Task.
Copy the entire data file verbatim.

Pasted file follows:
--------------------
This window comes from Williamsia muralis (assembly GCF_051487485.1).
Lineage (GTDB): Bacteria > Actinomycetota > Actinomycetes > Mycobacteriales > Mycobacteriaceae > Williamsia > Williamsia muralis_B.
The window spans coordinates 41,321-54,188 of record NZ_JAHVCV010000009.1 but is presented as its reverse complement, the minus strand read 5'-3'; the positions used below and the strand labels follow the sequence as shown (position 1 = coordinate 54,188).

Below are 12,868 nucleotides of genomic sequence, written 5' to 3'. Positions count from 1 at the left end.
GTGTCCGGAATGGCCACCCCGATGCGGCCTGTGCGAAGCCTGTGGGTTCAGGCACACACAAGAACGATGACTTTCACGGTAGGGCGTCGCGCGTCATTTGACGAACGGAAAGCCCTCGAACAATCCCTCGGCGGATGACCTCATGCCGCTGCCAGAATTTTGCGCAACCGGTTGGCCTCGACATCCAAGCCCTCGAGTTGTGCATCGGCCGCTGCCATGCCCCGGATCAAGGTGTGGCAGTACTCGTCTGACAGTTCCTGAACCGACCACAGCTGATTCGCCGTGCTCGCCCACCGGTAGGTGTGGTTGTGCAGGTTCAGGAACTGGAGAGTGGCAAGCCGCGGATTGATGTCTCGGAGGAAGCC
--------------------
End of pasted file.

This window comes from Williamsia muralis (assembly GCF_051487485.1).
Lineage (GTDB): Bacteria > Actinomycetota > Actinomycetes > Mycobacteriales > Mycobacteriaceae > Williamsia > Williamsia muralis_B.
The window spans coordinates 41,321-54,188 of record NZ_JAHVCV010000009.1 but is presented as its reverse complement, the minus strand read 5'-3'; the positions used below and the strand labels follow the sequence as shown (position 1 = coordinate 54,188).

Below are 12,868 nucleotides of genomic sequence, written 5' to 3'. Positions count from 1 at the left end.
GTGTCCGGAATGGCCACCCCGATGCGGCCTGTGCGAAGCCTGTGGGTTCAGGCACACACAAGAACGATGACTTTCACGGTAGGGCGTCGCGCGTCATTTGACGAACGGAAAGCCCTCGAACAATCCCTCGGCGGATGACCTCATGCCGCTGCCAGAATTTTGCGCAACCGGTTGGCCTCGACATCCAAGCCCTCGAGTTGTGCATCGGCCGCTGCCATGCCCCGGATCAAGGTGTGGCAGTACTCGTCTGACAGTTCCTGAACCGACCACAGCTGATTCGCCGTGCTCGCCCACCGGTAGGTGTGGTTGTGCAGGTTCAGGAACTGGAGAGTGGCAAGCCGCGGATTGATGTCTCGGAGGAAGCC